First Queer Voices from Thailand: The Role of Mass Media in the Emergence of Thailand’s Modern Gay, Lesbian, and Transgender Communities
Mardi 15 mars 2016 – 16h-18h – Laboratoire d’ethnologie et de sociologie comparative, Université Paris-Ouest Nanterre, bâtiment E, 1er étage, salle E 105
In this seminar I analyse mass-circulation Thai-language magazines from the 1970s to describe the diversity of the country’s modern transgender (kathoey), gay and lesbian cultures, which are among some of the oldest and largest in Asia. These sources reflect Thailand’s diverse queer cultures at a key moment in their historical development, when the mass media first communicated new understandings of homosexual and transgender identity to the wider community. I describe how a lonely hearts column forlovelorn gay men, lesbians and transgenders in the popular magazine Plaek, or “strange”, provided the basis for the emergence of modern gay, lesbian and transgender communities across Thailand. I recount the unusual story of how the sexually libertarian, but heterosexual, editor of Plaek, writing under the pseudonym “Uncle Go”, became Thailand’s first champion of queer gender and sexual rights. In the 1970s, Uncle Go’s columns in Plaek for gay men, transgender kathoeys and lesbians provided spaces in the national media where, for the first time, all of Thailand’s emerging queer communities could speak in the public domain on their own behalf. Uncle Go not only offered relationship advice and tips on how gay men and lesbians could improve their relationships and love lives. His columns were also platforms from which Thailand’s first generation of kathoey, gay and lesbian activists called for gender equality and sexual rights, and provided the foundation from which Thailand’s now flourishing gay and lesbian media would emerge in the 1980s and 1990s.
This seminar will summarise the new book of Peter Jackson First Queer Voices from Thailand, which will be published by Hong Kong University Press in April 2016.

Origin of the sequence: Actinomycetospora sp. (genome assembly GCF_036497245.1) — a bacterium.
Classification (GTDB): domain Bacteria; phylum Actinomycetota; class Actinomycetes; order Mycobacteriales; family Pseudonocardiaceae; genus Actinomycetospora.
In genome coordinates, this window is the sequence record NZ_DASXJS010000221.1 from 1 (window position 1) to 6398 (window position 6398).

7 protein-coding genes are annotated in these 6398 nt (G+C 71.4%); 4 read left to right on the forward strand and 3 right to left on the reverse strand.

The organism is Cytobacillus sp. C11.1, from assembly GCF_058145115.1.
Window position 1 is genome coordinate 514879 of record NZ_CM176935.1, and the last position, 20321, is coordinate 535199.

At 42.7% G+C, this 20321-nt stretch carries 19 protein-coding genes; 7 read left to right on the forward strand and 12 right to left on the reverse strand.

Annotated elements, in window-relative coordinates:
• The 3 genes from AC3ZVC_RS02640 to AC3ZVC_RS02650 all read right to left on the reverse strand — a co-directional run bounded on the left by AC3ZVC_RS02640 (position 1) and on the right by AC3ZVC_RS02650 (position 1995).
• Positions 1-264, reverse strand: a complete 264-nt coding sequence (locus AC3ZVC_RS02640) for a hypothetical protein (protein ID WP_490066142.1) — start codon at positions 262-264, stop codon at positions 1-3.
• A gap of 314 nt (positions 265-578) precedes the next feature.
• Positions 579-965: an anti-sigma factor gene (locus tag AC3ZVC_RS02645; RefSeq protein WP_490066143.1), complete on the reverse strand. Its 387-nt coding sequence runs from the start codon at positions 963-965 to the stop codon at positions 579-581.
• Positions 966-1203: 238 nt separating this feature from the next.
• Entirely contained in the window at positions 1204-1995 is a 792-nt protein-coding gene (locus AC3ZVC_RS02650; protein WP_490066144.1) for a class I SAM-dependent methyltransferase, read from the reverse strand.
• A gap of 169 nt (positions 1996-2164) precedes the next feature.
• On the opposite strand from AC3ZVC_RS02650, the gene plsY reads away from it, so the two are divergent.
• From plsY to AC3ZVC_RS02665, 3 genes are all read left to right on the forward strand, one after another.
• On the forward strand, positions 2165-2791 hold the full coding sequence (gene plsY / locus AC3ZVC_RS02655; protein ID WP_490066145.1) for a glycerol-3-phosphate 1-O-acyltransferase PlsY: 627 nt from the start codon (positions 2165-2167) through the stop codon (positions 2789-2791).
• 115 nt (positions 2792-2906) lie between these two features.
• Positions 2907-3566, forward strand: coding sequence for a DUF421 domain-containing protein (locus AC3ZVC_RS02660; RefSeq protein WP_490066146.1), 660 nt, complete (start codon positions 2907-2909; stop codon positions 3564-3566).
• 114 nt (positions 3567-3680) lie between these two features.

Contacts: (1) Vanessa Manceron (Vanessa.email@example.com)
(2) Anne de Sales firstname.lastname@example.org
Royal Spirits, Magic Monks, and Chinese and Hindu Gods: Neoliberalism, New Media and Thailand’s Many Religions of Prosperity
Jeudi 17 mars 2016 – 14h-16h – Maison de l’Asie, EFEO, 22 avenue du Président Wilson, 75016, M°Iéna.
Since the 1980s, many new supernatural movements have become highly visible additions to Thailand’s spiritual landscape and religious marketplaces. Indeed, the growing prominence of supernatural cults and magical ritual in Thailand and other Southeast and East Asian societies is perhaps one of the more unexpected trends in religious life since the end of the Cold War. Seeking supernatural guidance and support to achieve success, wealth and prosperity in Thailand’s expanding economy, these movements are only tangentially related to orthodox Theravada Buddhist teachings and practice. The new cults of prosperity in Thailand draw on a diverse pantheon of deities and include cults of magical amulets, spirit possession involving Chinese, Indic and Thai gods, a cult of the monarchy, as well as divination based on astrology, numerology and Thai versions of tarot cards. These diverse cults have continued to grow in popularity despite the setback of the 1997 Asian economic crisis and the intense political conflicts that have destabilised Thai society over the past decade. In this seminar I summarise the many new religious movements that have developed in Thailand since the end of the Cold War, and relate this phenomenon to the combined influence of both rapid economic development and new communication media. I argue that this diverse phenomenon challenges both the “secularisation thesis” and the equation of modernity with the rationalisation and disenchantment of social life. We need to develop new theories of the place of religion in the market-based and mediatised urban societies of 21st century Asia.
Contact – Vanina bouté @gmail.com>